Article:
The Special Political Mission for Yemen also known as the Office of the Special Envoy of the Secretary General for Yemen, focuses on supporting Yemen’s return to a peaceful political transition in accordance with the Gulf Cooperation Council Initiative, the outcomes of the National Dialogue and Security Council resolutions.

Its mandate revolves around: 

•             engaging with all sides in Yemen, including the Government, political parties, civil society organizations, women, youth and other actors in support of an inclusive Yemeni-led transition;

•             leading United Nations support and coordinating international assistance to the key processes of the transition;

•             working closely with the members of the, the Gulf Cooperation Council, the Security Council and other international partners to ensure strong and consistent international backing for peace and stability in Yemen.

The Special Envoy provides briefings to the Security Council, on behalf of the Secretary-General, on developments in Yemen, including on the implementation of the outcomes of the Comprehensive National Dialogue Conference, every 60 days.

Useful Documents

The Security Council has been closely monitoring the situation since the start of the uprising in 2011, and has adopted many resolutions on Yemen:

  • Resolution 2014 (2011) calling for implementation of a political settlement based upon the GCC Initiative and requesting the Secretary-General to continue his good offices;

  • Resolution 2051 (2012) reaffirming the need for the full and timely implementation of the Transition Agreement and signaling potential sanctions;

  • Resolution 2140 (2014) supporting the implementation of the National Dialogue outcomes, reaffirming the need for the full and timely implementation of the political transition, and establishing a sanctions regime under Chapter VII of the United Nations Charter;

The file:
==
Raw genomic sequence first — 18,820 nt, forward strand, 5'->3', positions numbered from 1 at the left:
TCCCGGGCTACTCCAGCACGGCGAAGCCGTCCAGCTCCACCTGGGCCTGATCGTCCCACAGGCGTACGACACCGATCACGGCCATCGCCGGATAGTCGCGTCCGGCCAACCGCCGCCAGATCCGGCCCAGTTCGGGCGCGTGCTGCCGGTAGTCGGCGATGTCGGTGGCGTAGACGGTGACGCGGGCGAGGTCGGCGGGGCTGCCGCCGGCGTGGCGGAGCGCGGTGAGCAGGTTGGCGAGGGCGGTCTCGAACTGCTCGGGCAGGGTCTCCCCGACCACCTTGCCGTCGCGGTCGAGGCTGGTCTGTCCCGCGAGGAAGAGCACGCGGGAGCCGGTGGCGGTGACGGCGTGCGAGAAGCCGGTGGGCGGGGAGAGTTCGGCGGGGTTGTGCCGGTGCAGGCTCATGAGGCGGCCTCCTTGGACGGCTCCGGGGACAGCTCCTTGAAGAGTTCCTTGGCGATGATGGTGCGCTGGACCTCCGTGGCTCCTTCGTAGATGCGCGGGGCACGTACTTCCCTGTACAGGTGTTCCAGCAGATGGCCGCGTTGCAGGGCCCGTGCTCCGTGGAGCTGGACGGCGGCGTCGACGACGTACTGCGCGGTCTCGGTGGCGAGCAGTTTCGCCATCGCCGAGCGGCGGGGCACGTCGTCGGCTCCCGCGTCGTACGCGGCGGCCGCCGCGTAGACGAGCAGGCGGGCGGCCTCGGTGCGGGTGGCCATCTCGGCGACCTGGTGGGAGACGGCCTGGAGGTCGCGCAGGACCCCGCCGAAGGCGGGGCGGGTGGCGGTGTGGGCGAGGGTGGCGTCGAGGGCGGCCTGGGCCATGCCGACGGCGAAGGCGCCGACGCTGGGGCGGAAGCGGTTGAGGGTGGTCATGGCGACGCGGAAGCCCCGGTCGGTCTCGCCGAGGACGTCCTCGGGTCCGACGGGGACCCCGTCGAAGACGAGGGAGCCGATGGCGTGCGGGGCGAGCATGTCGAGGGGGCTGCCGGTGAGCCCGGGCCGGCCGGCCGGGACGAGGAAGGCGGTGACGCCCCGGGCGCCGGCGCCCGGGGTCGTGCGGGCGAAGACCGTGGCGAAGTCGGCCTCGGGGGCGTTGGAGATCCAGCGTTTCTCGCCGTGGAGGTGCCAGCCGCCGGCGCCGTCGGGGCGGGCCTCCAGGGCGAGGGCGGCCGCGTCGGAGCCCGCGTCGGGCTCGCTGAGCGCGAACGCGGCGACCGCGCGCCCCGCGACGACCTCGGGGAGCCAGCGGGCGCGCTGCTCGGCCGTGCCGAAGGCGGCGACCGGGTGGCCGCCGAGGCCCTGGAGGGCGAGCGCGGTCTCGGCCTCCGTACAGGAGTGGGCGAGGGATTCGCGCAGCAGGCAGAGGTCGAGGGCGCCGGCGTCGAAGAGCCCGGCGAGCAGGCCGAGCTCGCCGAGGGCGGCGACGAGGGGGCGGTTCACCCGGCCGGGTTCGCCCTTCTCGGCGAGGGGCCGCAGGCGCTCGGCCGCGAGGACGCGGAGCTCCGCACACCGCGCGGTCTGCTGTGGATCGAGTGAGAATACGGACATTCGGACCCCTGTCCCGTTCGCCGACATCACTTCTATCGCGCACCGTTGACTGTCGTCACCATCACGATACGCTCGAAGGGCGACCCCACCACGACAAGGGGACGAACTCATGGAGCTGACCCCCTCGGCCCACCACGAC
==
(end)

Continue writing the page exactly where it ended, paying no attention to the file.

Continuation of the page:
• Resolution 2201 (2015) deploring the unilateral actions taken by the Houthis to dissolve parliament and take over Yemen’s government institutions, expressing grave concern over reports of the use of child soldiers, and urging all parties to continue the transition;

  • Resolution 2204 (2015) extending the mandate of the Sanctions Panel of Experts to March 2016.

  • Resolution 2216 (2015) demanding that all Yemeni parties fully implement resolution 2201 (2015), imposing an arms embargo on selected individuals, and requesting that the Secretary-General intensify his good offices role in order to enable the resumption of the political process.

  • Resolution 2266 (2016) extending the asset freeze and travel ban imposed by resolution 2140 (2015) to help stem the crisis in Yemen, which is threatening the country’s ongoing political transition.

  • Resolution 2402, (2018), unanimously renewing a travel ban, assets freeze and arms embargo against those threatening peace and security in Yemene threatening peace and security in Yemen

  • Presidential Statement on the Situation in the Middle East of 15 February 2013.